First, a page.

Monday, April 30, 2007

Bruin-ness and the church

Excellent sporting weekend (except for the CWC)- at least the local derby was a draw. What stand out however, was Fokus on Freek with quite a lively debate on bruin-ness. My youngest afterwards wanted to know what we are- brownies or coloured. Difficult to explain: we are Coloured in english, but 'Bruin' in Afrikaans. mmm difficult to explain. Anyway, the book of Gilliomee, Nog altyd hier gewees, tells the story of a Stellenbosch community- the 'bruin' gemeenskap. How do we see ourselves in the new SA- with Freedomday celebrations fresh in our memory. More pertinently: how do we see ourselves in the church, a uniting church, a URCSA church. I can speak of our experiences down in the Stellenbosch, but would prefer to narrow myself down to the place where I find myself now- in the North. I agree with Danny Titus, we cannot for now at least deny the Bruin-experience and simplistically evaporate into 'blackness' or South African-ness. This denies the unique history of colonialism, slavery and apartheid, but also (now) assimilation in the new South Africa. Suddenly, we ( in our church) have to let go of 'precious memories' and stories of struggle with the Kain's merk coming out of African, Asian, European creolization and adapt to the dominant NGKA churchculture and history. Yes, we are not significant in terms of the numbers, but still, the church is the place where we celebrate the reconciliation, unity in diversity, where we overcome the shallowness of uniformity and aim for justice - with God standing on the side of the weaker side, the oppressed and the marginalised. Whether He is on the Bruin-side is maybe pushing the argument too far , but I would assert that God doesn't in this case side with the powerful who in their selfish desires define and supress the weak. Beware: This is what Afrikaner-nationalism tried to do- mark you and put you in place. What we however as a church need to become aware of, is the reality that these 'sides' are not as clearly demarcated as we think it is- I think that these hybrid identities, the reality of fluid negotiated selves denies essential definitions of what it means to be an African or authentic member of the nation and of the church. That is why the future for national identities lies in shades of bruin- in multi coloured varieties and dialogues that includes rather then draw thick bold lines. These shades are in constant interaction allowing new strong colours to emerge- what beautiful, open possibilities are opening up in this context.... if only we we let it be...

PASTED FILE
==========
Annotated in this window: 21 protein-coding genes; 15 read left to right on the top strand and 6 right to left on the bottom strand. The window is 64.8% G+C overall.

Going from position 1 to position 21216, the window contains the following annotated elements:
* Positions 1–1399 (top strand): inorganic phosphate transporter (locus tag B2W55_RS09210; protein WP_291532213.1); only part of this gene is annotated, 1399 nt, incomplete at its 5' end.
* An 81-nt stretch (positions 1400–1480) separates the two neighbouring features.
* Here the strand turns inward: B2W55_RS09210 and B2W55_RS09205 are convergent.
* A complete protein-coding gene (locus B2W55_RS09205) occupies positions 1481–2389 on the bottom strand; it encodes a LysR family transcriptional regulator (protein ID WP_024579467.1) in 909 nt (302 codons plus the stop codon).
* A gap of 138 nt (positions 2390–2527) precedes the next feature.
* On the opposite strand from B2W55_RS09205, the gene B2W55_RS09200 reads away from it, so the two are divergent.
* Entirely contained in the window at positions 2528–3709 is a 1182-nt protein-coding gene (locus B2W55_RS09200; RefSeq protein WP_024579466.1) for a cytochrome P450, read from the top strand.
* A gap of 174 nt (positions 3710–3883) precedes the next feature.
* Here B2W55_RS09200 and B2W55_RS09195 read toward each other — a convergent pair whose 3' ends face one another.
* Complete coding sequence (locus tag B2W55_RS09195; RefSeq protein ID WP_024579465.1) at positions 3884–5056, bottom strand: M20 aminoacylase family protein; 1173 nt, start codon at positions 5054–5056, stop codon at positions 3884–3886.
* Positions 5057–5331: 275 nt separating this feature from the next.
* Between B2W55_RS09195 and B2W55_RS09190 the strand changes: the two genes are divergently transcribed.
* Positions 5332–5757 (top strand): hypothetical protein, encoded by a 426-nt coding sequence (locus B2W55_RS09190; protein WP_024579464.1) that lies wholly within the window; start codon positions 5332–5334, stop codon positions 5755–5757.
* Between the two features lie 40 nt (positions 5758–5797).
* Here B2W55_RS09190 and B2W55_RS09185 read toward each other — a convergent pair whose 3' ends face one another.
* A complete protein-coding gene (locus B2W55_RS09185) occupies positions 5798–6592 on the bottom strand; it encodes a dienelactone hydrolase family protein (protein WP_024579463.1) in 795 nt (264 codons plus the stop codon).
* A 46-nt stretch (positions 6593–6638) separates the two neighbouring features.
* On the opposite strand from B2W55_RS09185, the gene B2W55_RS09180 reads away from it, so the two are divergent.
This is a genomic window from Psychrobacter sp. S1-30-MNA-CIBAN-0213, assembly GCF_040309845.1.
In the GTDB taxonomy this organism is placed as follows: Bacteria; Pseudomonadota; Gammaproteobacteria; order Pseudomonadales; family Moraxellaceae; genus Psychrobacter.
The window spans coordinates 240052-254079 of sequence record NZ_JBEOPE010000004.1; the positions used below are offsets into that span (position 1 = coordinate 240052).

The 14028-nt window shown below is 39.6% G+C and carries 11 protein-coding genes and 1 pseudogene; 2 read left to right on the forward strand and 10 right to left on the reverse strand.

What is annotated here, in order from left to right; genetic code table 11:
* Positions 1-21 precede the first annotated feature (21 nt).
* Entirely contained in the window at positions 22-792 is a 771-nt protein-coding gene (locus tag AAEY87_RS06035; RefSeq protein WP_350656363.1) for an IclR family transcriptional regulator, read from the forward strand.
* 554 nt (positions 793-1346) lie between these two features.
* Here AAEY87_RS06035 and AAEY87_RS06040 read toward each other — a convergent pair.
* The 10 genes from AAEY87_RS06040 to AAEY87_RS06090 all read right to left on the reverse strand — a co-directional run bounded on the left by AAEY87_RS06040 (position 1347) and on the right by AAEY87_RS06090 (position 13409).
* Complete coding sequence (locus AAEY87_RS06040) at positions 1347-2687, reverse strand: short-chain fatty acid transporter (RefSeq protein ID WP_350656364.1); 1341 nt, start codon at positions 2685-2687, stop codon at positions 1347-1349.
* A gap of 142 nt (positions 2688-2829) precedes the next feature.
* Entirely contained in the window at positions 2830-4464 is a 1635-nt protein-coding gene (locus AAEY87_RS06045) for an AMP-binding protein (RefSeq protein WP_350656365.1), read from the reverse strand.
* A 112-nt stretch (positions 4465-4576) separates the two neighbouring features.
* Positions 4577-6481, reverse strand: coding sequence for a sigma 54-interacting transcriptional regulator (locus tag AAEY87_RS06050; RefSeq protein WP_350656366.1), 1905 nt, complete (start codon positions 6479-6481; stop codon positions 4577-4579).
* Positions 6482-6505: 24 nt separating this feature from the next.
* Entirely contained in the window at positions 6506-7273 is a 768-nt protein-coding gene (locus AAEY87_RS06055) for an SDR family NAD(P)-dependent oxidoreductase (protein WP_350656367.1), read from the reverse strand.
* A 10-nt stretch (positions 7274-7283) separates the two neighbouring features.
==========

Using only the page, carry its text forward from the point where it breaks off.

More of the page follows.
Monday, April 23, 2007

Emergent church